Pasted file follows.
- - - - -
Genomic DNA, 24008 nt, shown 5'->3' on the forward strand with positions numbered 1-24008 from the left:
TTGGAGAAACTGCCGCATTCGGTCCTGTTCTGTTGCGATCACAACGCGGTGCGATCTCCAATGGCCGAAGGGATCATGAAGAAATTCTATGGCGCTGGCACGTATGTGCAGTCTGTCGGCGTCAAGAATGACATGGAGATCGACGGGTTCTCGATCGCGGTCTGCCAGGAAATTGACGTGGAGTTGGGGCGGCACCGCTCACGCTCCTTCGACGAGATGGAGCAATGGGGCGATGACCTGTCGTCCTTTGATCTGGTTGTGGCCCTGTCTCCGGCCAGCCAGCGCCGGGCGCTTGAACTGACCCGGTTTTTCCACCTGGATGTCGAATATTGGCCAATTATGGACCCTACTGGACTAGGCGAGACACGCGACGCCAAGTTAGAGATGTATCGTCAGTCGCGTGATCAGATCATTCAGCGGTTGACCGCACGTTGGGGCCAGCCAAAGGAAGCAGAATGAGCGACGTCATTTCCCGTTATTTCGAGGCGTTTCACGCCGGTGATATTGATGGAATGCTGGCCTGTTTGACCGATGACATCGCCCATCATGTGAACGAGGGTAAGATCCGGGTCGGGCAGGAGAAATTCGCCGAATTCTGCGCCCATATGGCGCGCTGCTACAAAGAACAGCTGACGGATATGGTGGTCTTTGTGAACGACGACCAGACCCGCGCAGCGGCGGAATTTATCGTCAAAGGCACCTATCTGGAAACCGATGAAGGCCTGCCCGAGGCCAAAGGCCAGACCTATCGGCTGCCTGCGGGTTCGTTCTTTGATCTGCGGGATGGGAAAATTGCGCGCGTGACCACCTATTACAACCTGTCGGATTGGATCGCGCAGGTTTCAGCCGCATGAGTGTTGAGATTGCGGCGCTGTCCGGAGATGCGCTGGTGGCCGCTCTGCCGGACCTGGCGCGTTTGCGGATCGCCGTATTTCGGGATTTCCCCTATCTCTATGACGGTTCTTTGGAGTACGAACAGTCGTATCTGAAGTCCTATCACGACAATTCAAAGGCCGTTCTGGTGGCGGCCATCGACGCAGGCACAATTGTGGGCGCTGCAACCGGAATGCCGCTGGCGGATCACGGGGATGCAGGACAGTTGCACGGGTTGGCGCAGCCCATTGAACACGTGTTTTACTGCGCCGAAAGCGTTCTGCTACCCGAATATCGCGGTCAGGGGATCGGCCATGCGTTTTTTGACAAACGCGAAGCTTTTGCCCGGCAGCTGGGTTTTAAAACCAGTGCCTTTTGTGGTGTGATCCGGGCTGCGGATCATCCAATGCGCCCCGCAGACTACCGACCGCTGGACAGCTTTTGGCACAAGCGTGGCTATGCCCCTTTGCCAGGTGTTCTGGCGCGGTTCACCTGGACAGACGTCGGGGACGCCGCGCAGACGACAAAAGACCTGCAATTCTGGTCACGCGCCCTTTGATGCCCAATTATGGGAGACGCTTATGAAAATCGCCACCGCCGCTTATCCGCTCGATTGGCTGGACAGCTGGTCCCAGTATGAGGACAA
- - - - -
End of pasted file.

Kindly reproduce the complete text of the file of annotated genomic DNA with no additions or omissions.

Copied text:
Genomic DNA, 24008 nt, shown 5'->3' on the forward strand with positions numbered 1-24008 from the left:
TTGGAGAAACTGCCGCATTCGGTCCTGTTCTGTTGCGATCACAACGCGGTGCGATCTCCAATGGCCGAAGGGATCATGAAGAAATTCTATGGCGCTGGCACGTATGTGCAGTCTGTCGGCGTCAAGAATGACATGGAGATCGACGGGTTCTCGATCGCGGTCTGCCAGGAAATTGACGTGGAGTTGGGGCGGCACCGCTCACGCTCCTTCGACGAGATGGAGCAATGGGGCGATGACCTGTCGTCCTTTGATCTGGTTGTGGCCCTGTCTCCGGCCAGCCAGCGCCGGGCGCTTGAACTGACCCGGTTTTTCCACCTGGATGTCGAATATTGGCCAATTATGGACCCTACTGGACTAGGCGAGACACGCGACGCCAAGTTAGAGATGTATCGTCAGTCGCGTGATCAGATCATTCAGCGGTTGACCGCACGTTGGGGCCAGCCAAAGGAAGCAGAATGAGCGACGTCATTTCCCGTTATTTCGAGGCGTTTCACGCCGGTGATATTGATGGAATGCTGGCCTGTTTGACCGATGACATCGCCCATCATGTGAACGAGGGTAAGATCCGGGTCGGGCAGGAGAAATTCGCCGAATTCTGCGCCCATATGGCGCGCTGCTACAAAGAACAGCTGACGGATATGGTGGTCTTTGTGAACGACGACCAGACCCGCGCAGCGGCGGAATTTATCGTCAAAGGCACCTATCTGGAAACCGATGAAGGCCTGCCCGAGGCCAAAGGCCAGACCTATCGGCTGCCTGCGGGTTCGTTCTTTGATCTGCGGGATGGGAAAATTGCGCGCGTGACCACCTATTACAACCTGTCGGATTGGATCGCGCAGGTTTCAGCCGCATGAGTGTTGAGATTGCGGCGCTGTCCGGAGATGCGCTGGTGGCCGCTCTGCCGGACCTGGCGCGTTTGCGGATCGCCGTATTTCGGGATTTCCCCTATCTCTATGACGGTTCTTTGGAGTACGAACAGTCGTATCTGAAGTCCTATCACGACAATTCAAAGGCCGTTCTGGTGGCGGCCATCGACGCAGGCACAATTGTGGGCGCTGCAACCGGAATGCCGCTGGCGGATCACGGGGATGCAGGACAGTTGCACGGGTTGGCGCAGCCCATTGAACACGTGTTTTACTGCGCCGAAAGCGTTCTGCTACCCGAATATCGCGGTCAGGGGATCGGCCATGCGTTTTTTGACAAACGCGAAGCTTTTGCCCGGCAGCTGGGTTTTAAAACCAGTGCCTTTTGTGGTGTGATCCGGGCTGCGGATCATCCAATGCGCCCCGCAGACTACCGACCGCTGGACAGCTTTTGGCACAAGCGTGGCTATGCCCCTTTGCCAGGTGTTCTGGCGCGGTTCACCTGGACAGACGTCGGGGACGCCGCGCAGACGACAAAAGACCTGCAATTCTGGTCACGCGCCCTTTGATGCCCAATTATGGGAGACGCTTATGAAAATCGCCACCGCCGCTTATCCGCTCGATTGGCTGGACAGCTGGTCCCAGTATGAGGACAA